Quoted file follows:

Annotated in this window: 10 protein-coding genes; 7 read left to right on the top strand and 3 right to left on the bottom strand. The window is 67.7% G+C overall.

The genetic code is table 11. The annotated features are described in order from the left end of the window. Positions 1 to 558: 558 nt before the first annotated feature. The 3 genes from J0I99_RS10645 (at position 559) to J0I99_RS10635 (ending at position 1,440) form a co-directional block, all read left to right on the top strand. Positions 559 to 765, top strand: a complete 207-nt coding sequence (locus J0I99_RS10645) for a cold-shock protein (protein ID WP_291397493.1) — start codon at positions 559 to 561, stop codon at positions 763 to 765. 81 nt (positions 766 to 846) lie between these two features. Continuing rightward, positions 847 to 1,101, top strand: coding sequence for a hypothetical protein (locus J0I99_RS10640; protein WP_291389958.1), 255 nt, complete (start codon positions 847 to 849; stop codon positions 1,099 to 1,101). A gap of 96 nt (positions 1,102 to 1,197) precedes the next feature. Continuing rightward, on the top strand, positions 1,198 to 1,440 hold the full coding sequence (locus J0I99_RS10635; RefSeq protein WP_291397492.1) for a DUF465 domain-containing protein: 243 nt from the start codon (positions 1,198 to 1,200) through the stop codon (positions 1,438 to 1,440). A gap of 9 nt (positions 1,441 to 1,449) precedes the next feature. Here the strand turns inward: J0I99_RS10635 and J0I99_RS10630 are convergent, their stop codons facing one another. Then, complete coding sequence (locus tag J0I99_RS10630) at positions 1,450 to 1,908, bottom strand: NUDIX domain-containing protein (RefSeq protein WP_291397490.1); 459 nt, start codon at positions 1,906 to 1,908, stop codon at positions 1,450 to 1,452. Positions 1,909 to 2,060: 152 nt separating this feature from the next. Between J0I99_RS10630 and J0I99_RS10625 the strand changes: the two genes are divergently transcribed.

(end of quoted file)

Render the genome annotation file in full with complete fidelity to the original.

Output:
Annotated in this window: 10 protein-coding genes; 7 read left to right on the top strand and 3 right to left on the bottom strand. The window is 67.7% G+C overall.

The genetic code is table 11. The annotated features are described in order from the left end of the window. Positions 1 to 558: 558 nt before the first annotated feature. The 3 genes from J0I99_RS10645 (at position 559) to J0I99_RS10635 (ending at position 1,440) form a co-directional block, all read left to right on the top strand. Positions 559 to 765, top strand: a complete 207-nt coding sequence (locus J0I99_RS10645) for a cold-shock protein (protein ID WP_291397493.1) — start codon at positions 559 to 561, stop codon at positions 763 to 765. 81 nt (positions 766 to 846) lie between these two features. Continuing rightward, positions 847 to 1,101, top strand: coding sequence for a hypothetical protein (locus J0I99_RS10640; protein WP_291389958.1), 255 nt, complete (start codon positions 847 to 849; stop codon positions 1,099 to 1,101). A gap of 96 nt (positions 1,102 to 1,197) precedes the next feature. Continuing rightward, on the top strand, positions 1,198 to 1,440 hold the full coding sequence (locus J0I99_RS10635; RefSeq protein WP_291397492.1) for a DUF465 domain-containing protein: 243 nt from the start codon (positions 1,198 to 1,200) through the stop codon (positions 1,438 to 1,440). A gap of 9 nt (positions 1,441 to 1,449) precedes the next feature. Here the strand turns inward: J0I99_RS10635 and J0I99_RS10630 are convergent, their stop codons facing one another. Then, complete coding sequence (locus tag J0I99_RS10630) at positions 1,450 to 1,908, bottom strand: NUDIX domain-containing protein (RefSeq protein WP_291397490.1); 459 nt, start codon at positions 1,906 to 1,908, stop codon at positions 1,450 to 1,452. Positions 1,909 to 2,060: 152 nt separating this feature from the next. Between J0I99_RS10630 and J0I99_RS10625 the strand changes: the two genes are divergently transcribed.